Why don't we take good advice?
As healthcare practitioners, we have all seen countless patients for whom small lifestyle changes offer a path to significant improvements in their disease management and quality of life. However, for one reason or another, those small adjustments remain beyond their reach, even when they understand the potential personal value of the change.
Research on what drives us to change has shown that we incorporate additional data and viewpoints when considering a change for someone else, but are less likely to do the same if the change to be made is our own.
Two recent publications highlighted how this struggle with change is seen in cath labs on a daily basis, specifically around the benefits of making physiology-driven revascularization decisions yet the relative infrequency with which physiologic information is acquired.
One study included 18,000 stable patients sent to cath labs in Veterans Health Administration facilities in the US. It found that using invasive FFR to guide revascularization decisions was associated with a 43% lower risk of all-cause mortality at 1 year, when compared to cases guided only by angiography. “Angiographically intermediate lesions” were found in all of these patients, yet clinicians only used invasive FFR on 16.5% of cases.
Another study looked at nearly 24,000 stable patients who underwent PCI in Sweden. Again, FFR-guided revascularization decisions were associated with a significant reduction (19%) in all-cause mortality at 1 year when compared to patients whose PCI was only angiographically guided. But again, invasive FFR was used in only 15.4% of cases.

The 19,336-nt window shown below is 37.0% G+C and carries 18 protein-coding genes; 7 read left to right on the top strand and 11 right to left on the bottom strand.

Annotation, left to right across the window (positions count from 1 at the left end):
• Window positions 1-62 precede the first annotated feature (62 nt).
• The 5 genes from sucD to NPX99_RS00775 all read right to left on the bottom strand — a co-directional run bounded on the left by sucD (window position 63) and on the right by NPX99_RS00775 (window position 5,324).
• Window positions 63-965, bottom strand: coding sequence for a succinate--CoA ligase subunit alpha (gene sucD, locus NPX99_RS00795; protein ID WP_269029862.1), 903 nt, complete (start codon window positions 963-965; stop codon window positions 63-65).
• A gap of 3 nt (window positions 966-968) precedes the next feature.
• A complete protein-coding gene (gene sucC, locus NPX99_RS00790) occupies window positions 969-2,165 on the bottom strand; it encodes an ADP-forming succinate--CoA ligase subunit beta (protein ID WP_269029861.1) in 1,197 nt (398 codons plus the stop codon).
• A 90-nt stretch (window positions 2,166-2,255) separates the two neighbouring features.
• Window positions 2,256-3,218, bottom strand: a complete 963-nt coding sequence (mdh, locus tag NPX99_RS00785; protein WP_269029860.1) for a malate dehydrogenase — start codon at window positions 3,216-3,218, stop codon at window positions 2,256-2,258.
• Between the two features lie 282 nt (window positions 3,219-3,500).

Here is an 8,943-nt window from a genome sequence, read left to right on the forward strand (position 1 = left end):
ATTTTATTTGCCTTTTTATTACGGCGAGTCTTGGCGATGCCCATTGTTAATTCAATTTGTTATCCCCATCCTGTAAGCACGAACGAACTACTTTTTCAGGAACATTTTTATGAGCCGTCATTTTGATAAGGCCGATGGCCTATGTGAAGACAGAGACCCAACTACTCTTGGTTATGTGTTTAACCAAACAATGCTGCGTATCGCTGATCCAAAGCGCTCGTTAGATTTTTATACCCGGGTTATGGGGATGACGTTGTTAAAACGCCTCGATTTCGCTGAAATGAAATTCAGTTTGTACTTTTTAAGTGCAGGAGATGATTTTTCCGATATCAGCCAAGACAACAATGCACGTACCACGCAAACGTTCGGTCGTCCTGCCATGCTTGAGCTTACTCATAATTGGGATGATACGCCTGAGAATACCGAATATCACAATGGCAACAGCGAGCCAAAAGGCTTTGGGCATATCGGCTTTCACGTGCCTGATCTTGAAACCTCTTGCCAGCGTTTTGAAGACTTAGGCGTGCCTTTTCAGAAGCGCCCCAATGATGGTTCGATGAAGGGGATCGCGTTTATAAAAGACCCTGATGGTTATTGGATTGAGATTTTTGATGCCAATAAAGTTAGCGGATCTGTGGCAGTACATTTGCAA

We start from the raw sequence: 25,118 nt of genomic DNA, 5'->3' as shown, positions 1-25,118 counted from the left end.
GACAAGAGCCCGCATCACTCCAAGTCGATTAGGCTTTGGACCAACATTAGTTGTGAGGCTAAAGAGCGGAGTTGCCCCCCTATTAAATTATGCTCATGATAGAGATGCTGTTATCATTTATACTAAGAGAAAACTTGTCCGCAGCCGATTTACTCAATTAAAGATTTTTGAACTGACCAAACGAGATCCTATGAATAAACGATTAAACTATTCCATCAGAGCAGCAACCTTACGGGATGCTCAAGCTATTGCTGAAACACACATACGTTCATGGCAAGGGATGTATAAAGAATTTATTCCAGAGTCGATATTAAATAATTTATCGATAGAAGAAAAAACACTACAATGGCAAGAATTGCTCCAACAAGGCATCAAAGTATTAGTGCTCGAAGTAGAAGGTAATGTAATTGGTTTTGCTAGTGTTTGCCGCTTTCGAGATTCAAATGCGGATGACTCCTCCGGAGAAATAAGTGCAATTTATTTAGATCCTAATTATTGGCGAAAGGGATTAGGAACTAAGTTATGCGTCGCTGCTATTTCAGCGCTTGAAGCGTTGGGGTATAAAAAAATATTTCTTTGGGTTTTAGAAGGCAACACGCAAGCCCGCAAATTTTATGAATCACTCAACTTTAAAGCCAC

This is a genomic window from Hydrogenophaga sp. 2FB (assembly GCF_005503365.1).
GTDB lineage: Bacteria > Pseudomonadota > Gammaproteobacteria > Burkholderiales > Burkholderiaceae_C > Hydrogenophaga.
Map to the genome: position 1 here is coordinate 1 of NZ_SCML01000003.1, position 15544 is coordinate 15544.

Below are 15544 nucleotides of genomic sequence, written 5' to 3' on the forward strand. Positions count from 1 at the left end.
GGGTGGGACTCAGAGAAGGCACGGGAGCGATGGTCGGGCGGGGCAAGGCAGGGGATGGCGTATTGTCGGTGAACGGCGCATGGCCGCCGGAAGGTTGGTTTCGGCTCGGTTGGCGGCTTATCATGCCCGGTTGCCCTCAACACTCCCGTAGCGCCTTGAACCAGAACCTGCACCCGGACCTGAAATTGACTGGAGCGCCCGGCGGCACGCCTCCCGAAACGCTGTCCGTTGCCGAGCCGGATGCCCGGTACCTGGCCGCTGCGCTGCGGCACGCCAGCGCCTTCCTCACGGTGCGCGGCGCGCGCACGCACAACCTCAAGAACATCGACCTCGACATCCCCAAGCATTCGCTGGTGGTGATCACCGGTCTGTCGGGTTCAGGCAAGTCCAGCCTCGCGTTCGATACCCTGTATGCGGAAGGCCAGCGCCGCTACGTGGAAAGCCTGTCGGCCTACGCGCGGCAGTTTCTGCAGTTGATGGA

These vast data sets force us to ask questions regarding why clinical methods that are shown to improve patient outcomes are not more widely utilized. If we encourage our patients to make lifestyle changes that, based on both common sense and clinical data, will likely improve their long-term outcomes, why do we struggle to adjust our own clinical practice in order to meet that same goal?
Whether physiology is assessed with a pressure wire, is derived from an invasive angiogram, or is performed completely non-invasively via a coronary CTA and the HeartFlow FFRCT Analysis, the message that physiology-guided revascularization is better for patients is clear and being recognized around the world. But it is a change that requires a shift in practice as we work to overcome the clinical bias of the “ocular-stenotic reflex.”
So as we ask patients to make lifestyle modifications or adhere to a new drug regimen, let us also make a commitment to shift our own behavior as well. The evidence is clear that incorporating physiology in decision making about revascularization results in better outcomes and longer lives for our patients. By making this shift, we can ensure we are doing our part to help patients manage their coronary disease optimally.